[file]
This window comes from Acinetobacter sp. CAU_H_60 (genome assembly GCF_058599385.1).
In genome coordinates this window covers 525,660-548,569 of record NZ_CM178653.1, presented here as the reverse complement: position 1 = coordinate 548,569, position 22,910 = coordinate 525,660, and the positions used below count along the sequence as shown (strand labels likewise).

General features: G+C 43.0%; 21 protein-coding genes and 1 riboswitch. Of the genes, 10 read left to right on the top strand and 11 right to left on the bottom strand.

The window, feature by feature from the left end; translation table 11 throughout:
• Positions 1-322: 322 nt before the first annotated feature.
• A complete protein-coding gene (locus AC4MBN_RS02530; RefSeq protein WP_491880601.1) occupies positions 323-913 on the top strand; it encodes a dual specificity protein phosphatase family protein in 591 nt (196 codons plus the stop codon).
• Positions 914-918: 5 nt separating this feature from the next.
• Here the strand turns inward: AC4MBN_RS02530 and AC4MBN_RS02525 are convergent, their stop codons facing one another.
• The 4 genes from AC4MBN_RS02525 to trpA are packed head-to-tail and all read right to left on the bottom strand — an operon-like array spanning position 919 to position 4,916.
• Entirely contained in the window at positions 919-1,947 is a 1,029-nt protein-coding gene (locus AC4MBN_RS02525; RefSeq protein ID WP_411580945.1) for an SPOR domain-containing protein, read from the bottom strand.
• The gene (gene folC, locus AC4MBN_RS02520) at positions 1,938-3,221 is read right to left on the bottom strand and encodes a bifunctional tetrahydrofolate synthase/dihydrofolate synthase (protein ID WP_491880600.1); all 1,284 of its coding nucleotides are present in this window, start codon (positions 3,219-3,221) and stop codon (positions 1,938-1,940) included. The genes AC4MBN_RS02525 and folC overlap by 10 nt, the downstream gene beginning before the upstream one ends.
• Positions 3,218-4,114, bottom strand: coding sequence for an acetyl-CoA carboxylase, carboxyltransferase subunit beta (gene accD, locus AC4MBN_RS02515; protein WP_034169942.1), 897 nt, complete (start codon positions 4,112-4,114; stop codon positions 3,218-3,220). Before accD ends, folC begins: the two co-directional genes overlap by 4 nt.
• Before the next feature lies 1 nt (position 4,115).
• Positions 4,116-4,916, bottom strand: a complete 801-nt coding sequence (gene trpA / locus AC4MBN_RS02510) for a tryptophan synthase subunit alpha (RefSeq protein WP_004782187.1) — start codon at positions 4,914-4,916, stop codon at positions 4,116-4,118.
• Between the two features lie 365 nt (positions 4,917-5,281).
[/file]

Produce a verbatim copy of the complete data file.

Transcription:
This window comes from Acinetobacter sp. CAU_H_60 (genome assembly GCF_058599385.1).
In genome coordinates this window covers 525,660-548,569 of record NZ_CM178653.1, presented here as the reverse complement: position 1 = coordinate 548,569, position 22,910 = coordinate 525,660, and the positions used below count along the sequence as shown (strand labels likewise).

General features: G+C 43.0%; 21 protein-coding genes and 1 riboswitch. Of the genes, 10 read left to right on the top strand and 11 right to left on the bottom strand.

The window, feature by feature from the left end; translation table 11 throughout:
• Positions 1-322: 322 nt before the first annotated feature.
• A complete protein-coding gene (locus AC4MBN_RS02530; RefSeq protein WP_491880601.1) occupies positions 323-913 on the top strand; it encodes a dual specificity protein phosphatase family protein in 591 nt (196 codons plus the stop codon).
• Positions 914-918: 5 nt separating this feature from the next.
• Here the strand turns inward: AC4MBN_RS02530 and AC4MBN_RS02525 are convergent, their stop codons facing one another.
• The 4 genes from AC4MBN_RS02525 to trpA are packed head-to-tail and all read right to left on the bottom strand — an operon-like array spanning position 919 to position 4,916.
• Entirely contained in the window at positions 919-1,947 is a 1,029-nt protein-coding gene (locus AC4MBN_RS02525; RefSeq protein ID WP_411580945.1) for an SPOR domain-containing protein, read from the bottom strand.
• The gene (gene folC, locus AC4MBN_RS02520) at positions 1,938-3,221 is read right to left on the bottom strand and encodes a bifunctional tetrahydrofolate synthase/dihydrofolate synthase (protein ID WP_491880600.1); all 1,284 of its coding nucleotides are present in this window, start codon (positions 3,219-3,221) and stop codon (positions 1,938-1,940) included. The genes AC4MBN_RS02525 and folC overlap by 10 nt, the downstream gene beginning before the upstream one ends.
• Positions 3,218-4,114, bottom strand: coding sequence for an acetyl-CoA carboxylase, carboxyltransferase subunit beta (gene accD, locus AC4MBN_RS02515; protein WP_034169942.1), 897 nt, complete (start codon positions 4,112-4,114; stop codon positions 3,218-3,220). Before accD ends, folC begins: the two co-directional genes overlap by 4 nt.
• Before the next feature lies 1 nt (position 4,115).
• Positions 4,116-4,916, bottom strand: a complete 801-nt coding sequence (gene trpA / locus AC4MBN_RS02510) for a tryptophan synthase subunit alpha (RefSeq protein WP_004782187.1) — start codon at positions 4,914-4,916, stop codon at positions 4,116-4,118.
• Between the two features lie 365 nt (positions 4,917-5,281).